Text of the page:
A nonprofit publication of the Kentucky Center for Public Service Journalism

Kama Reed: Regulation would help small businesses who own and operate skill games legally

I recently saw an advertisement by an organization claiming to be working against illegal gambling in Kentucky. In this ad, the organization refers to small businesses that operate skill games as predators and suggests that we are affiliated with organized crime and violence.

My family-owned business, B.J. Novelty, has provided Kentucky with the best in amusement and entertainment for over 60 years. Based in Northern Kentucky but serving areas all over the Commonwealth, we have built a strong foundation of trust, communication, and reliability with our customers and the communities we serve.

That is why it is not only offensive to hear these remarks – it’s heartbreaking.

Kama Reed (right) with her husband, Jeff (Photo provided)

In addition to other entertainment games we offer, such as darts and Golden Tee, we also offer skill games. Skill games are legal games that require a player to use their skill – such as memory, concentration, and knowledge of the game – to win.

Those who oppose skill games, for reasons I cannot understand, would like the public to think we are operating in seedy underground basements, hidden from public view. I am here to tell you that is simply not the case.

You have likely seen skill games in many restaurants, pool halls, fraternal organizations, and other small family-run businesses you frequent. Skill games are simply an additional entertainment offering that patrons can play and enjoy.

More importantly, skill games generate additional revenue for small businesses in a tough economy. At a time when costs are rising while margins stay slim, restaurants and fraternal organizations need all the help they can get.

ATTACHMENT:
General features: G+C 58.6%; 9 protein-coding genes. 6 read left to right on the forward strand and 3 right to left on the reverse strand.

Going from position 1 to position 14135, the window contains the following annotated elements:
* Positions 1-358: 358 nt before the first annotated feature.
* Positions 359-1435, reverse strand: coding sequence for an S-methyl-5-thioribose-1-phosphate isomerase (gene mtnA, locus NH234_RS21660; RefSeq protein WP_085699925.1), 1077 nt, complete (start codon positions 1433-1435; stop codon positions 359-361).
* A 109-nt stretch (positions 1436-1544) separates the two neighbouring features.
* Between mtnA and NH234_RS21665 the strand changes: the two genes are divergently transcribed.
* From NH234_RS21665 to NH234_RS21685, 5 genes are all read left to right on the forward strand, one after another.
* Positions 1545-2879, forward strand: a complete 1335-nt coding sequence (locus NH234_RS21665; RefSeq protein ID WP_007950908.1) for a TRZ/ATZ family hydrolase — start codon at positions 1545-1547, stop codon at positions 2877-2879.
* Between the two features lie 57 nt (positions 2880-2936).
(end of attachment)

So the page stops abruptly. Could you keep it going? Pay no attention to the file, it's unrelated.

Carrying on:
Another false claim I hear is that skill games impact charitable gaming operations. It’s important to note that even proponents for charitable gaming have mentioned how those games are outdated and rife with government red tape and fines.

Skill games are not what is holding charitable gaming back. If anything, skill games could generate additional revenue for charitable gaming organizations, giving them even more opportunities to support the missions they care about.

Skill games are legal and with additional regulation could do even more good for Kentucky.

I am a proud member of the Kentucky Merchants and Amusement Coalition (KY MAC) an organization of over 350 small businesses looking to regulate skill games. We urge our lawmakers to support a regulatory bill that would protect small businesses, generate tax revenue for the state, and eliminate actual illegal gambling.

Our bill would put measures in place to make it easier for law enforcement to identify and crack down on illegal slot machines.

Anyone who is truly seeking to stop illegal gambling in Kentucky would support a regulatory bill on skill games. Unless of course, their real goal is to slander small businesses.

Are the owners of the neighborhood restaurant where your family gathers to share a meal after a long day, criminals?

Are the mom-and-pop shop billiard halls where our friends get together to shoot pool and catch up, mafia members?

Are the VFW and American Legion Commanders working to create a community for our veterans, predators?

I don’t know about you, I certainly do not think so.

I ask anyone who supports Kentucky small businesses to contact your legislators. Tell them to support the regulation and taxation of skill games.

Kama J. Reed is Vice President of BJ Novelty, a local entertainment business based in Northern Kentucky.

Related Posts

Leave a Comment